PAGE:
Situated on a south-facing plateau at 1850m altitude, Alpe d’Huez is known for its sunny exposition and boasts over 300 days of sunshine a year. The 249km of slopes has something for every level of skier. There is also a glacier and the longest black run in the world to discover for the most adventurous. This lively resort has just as much to offer off the slopes with its buzzing après ski scene.
Alpe d’Huez is the largest resort in the Grand Domaine ski area, which stretches from 1250m to 3330m of altitude up on the Pic Blanc glacier, comprising nearly 250km of sun-drenched pistes. The resort is perhaps best known for Sarenne, its infamous 16km black run, and the selection of other vertiginous black pistes descending from Alpe d’Huez’s highest point. However, the ski area is also very well tailored towards beginners, offering two large, central beginner areas in Les Bergers and the DMC area. Those who are looking to try their hand at park skiing will be pleased to know there is a beginner-friendly snowpark in the same area of the resort.
If you have non-skiers in your group – or simply want some evening entertainment or a well-earned break from the skiing – Alpe d’Huez has a variety of activities on offer to keep you occupied when the skis are off. The outdoor ice rink is a magical way to spend an evening, whether it’s ice-skating with your family or spectating at an exhilarating ice hockey match. The nearby Palais des Sports et des Congres offers a swimming pool, climbing wall, gym, yoga and Pilates sessions, and a cinema. If you’re looking for a little action, why not try ski-doos, husky rides, or the Alpine Coaster, a 700m toboggan run on rails. Or for something more relaxed, there are a number of luxury spas where you can pamper yourself, and the local shopping scene is worth indulging in with a good selection of boutiques and well-known brands.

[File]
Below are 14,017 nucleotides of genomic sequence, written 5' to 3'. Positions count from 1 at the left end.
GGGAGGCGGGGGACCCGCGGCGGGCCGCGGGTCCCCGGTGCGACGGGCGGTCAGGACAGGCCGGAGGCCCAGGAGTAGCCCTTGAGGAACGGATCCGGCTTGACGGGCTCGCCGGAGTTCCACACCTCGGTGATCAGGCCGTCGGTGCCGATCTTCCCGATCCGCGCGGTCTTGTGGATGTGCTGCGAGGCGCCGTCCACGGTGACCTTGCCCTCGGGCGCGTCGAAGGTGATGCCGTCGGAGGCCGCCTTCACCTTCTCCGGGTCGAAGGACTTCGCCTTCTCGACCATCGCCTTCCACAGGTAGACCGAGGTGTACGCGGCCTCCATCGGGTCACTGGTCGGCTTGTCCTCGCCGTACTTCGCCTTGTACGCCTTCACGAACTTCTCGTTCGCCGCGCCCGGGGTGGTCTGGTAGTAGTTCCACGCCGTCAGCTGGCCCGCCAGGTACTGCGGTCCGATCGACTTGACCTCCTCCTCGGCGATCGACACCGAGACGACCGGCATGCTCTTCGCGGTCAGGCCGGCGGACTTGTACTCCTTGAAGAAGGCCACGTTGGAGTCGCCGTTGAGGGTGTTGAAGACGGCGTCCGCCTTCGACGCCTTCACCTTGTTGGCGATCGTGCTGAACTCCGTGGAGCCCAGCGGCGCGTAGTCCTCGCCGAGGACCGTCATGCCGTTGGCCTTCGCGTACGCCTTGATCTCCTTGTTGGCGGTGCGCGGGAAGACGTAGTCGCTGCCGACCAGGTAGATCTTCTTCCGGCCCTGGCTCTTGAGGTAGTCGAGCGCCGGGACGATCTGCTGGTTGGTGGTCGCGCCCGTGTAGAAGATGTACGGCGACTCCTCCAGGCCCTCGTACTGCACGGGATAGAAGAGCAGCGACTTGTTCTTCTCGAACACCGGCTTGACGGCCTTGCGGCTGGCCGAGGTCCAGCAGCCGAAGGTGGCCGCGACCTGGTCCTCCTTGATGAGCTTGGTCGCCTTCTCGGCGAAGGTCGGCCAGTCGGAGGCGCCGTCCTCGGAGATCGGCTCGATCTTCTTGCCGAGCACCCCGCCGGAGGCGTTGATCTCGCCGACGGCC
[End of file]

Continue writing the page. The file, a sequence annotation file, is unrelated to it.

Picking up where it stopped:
Bars & Restaurants
Alpe d’Huez’s après-ski scene has much to offer, from live music or dancing on the tables at the infamous Folie Douce, to a game of pool at a sports bar or simply cosying up by the fire with a beer in hand at O Bar. If partying into the small hours is your thing, there are several nightclubs including the Alpe d’Huez staple L’Igloo. When it comes to eating out, there is an array of restaurants ranging from ‘cheap and cheerful’ to fine dining, so whatever you’re looking for, you’re likely to find something that suits. The restaurant in the 5* Chamois d’Or hotel is the obvious choice those looking for something a little more upmarket, but there is no shortage of great mountain restaurants to suit a range of budgets including takeaway burgers and self-service restaurants with fabulous views.